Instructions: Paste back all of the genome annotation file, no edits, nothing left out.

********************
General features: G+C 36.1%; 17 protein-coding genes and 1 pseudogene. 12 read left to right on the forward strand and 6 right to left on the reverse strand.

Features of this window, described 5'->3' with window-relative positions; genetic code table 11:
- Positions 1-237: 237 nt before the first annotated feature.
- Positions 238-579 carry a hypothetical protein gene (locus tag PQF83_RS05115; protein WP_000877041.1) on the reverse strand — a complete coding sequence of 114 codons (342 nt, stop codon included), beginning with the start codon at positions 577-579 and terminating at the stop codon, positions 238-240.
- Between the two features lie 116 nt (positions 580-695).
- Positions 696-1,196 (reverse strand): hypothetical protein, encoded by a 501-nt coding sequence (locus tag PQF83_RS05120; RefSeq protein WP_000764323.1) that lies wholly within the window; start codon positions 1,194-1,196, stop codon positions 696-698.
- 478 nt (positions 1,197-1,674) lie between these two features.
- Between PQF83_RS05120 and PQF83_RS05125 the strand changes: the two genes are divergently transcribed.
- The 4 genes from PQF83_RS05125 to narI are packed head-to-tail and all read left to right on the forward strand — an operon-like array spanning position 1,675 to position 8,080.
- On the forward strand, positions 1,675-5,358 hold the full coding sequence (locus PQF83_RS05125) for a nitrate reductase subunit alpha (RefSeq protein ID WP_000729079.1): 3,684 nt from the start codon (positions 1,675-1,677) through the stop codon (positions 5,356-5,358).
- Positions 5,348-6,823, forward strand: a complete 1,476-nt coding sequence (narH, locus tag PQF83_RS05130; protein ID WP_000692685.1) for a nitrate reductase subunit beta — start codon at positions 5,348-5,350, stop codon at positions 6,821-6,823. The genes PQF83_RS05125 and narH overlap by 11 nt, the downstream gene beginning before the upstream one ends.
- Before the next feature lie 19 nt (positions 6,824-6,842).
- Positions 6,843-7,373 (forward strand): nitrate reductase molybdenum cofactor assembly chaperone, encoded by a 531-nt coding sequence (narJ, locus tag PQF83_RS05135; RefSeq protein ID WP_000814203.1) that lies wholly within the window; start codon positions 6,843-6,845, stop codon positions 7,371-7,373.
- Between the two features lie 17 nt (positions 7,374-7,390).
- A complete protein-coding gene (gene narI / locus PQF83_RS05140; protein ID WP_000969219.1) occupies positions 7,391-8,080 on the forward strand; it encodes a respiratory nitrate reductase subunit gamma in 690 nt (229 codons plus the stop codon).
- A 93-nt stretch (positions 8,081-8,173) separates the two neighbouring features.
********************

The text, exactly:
General features: G+C 36.1%; 17 protein-coding genes and 1 pseudogene. 12 read left to right on the forward strand and 6 right to left on the reverse strand.

Features of this window, described 5'->3' with window-relative positions; genetic code table 11:
- Positions 1-237: 237 nt before the first annotated feature.
- Positions 238-579 carry a hypothetical protein gene (locus tag PQF83_RS05115; protein WP_000877041.1) on the reverse strand — a complete coding sequence of 114 codons (342 nt, stop codon included), beginning with the start codon at positions 577-579 and terminating at the stop codon, positions 238-240.
- Between the two features lie 116 nt (positions 580-695).
- Positions 696-1,196 (reverse strand): hypothetical protein, encoded by a 501-nt coding sequence (locus tag PQF83_RS05120; RefSeq protein WP_000764323.1) that lies wholly within the window; start codon positions 1,194-1,196, stop codon positions 696-698.
- 478 nt (positions 1,197-1,674) lie between these two features.
- Between PQF83_RS05120 and PQF83_RS05125 the strand changes: the two genes are divergently transcribed.
- The 4 genes from PQF83_RS05125 to narI are packed head-to-tail and all read left to right on the forward strand — an operon-like array spanning position 1,675 to position 8,080.
- On the forward strand, positions 1,675-5,358 hold the full coding sequence (locus PQF83_RS05125) for a nitrate reductase subunit alpha (RefSeq protein ID WP_000729079.1): 3,684 nt from the start codon (positions 1,675-1,677) through the stop codon (positions 5,356-5,358).
- Positions 5,348-6,823, forward strand: a complete 1,476-nt coding sequence (narH, locus tag PQF83_RS05130; protein ID WP_000692685.1) for a nitrate reductase subunit beta — start codon at positions 5,348-5,350, stop codon at positions 6,821-6,823. The genes PQF83_RS05125 and narH overlap by 11 nt, the downstream gene beginning before the upstream one ends.
- Before the next feature lie 19 nt (positions 6,824-6,842).
- Positions 6,843-7,373 (forward strand): nitrate reductase molybdenum cofactor assembly chaperone, encoded by a 531-nt coding sequence (narJ, locus tag PQF83_RS05135; RefSeq protein ID WP_000814203.1) that lies wholly within the window; start codon positions 6,843-6,845, stop codon positions 7,371-7,373.
- Between the two features lie 17 nt (positions 7,374-7,390).
- A complete protein-coding gene (gene narI / locus PQF83_RS05140; protein ID WP_000969219.1) occupies positions 7,391-8,080 on the forward strand; it encodes a respiratory nitrate reductase subunit gamma in 690 nt (229 codons plus the stop codon).
- A 93-nt stretch (positions 8,081-8,173) separates the two neighbouring features.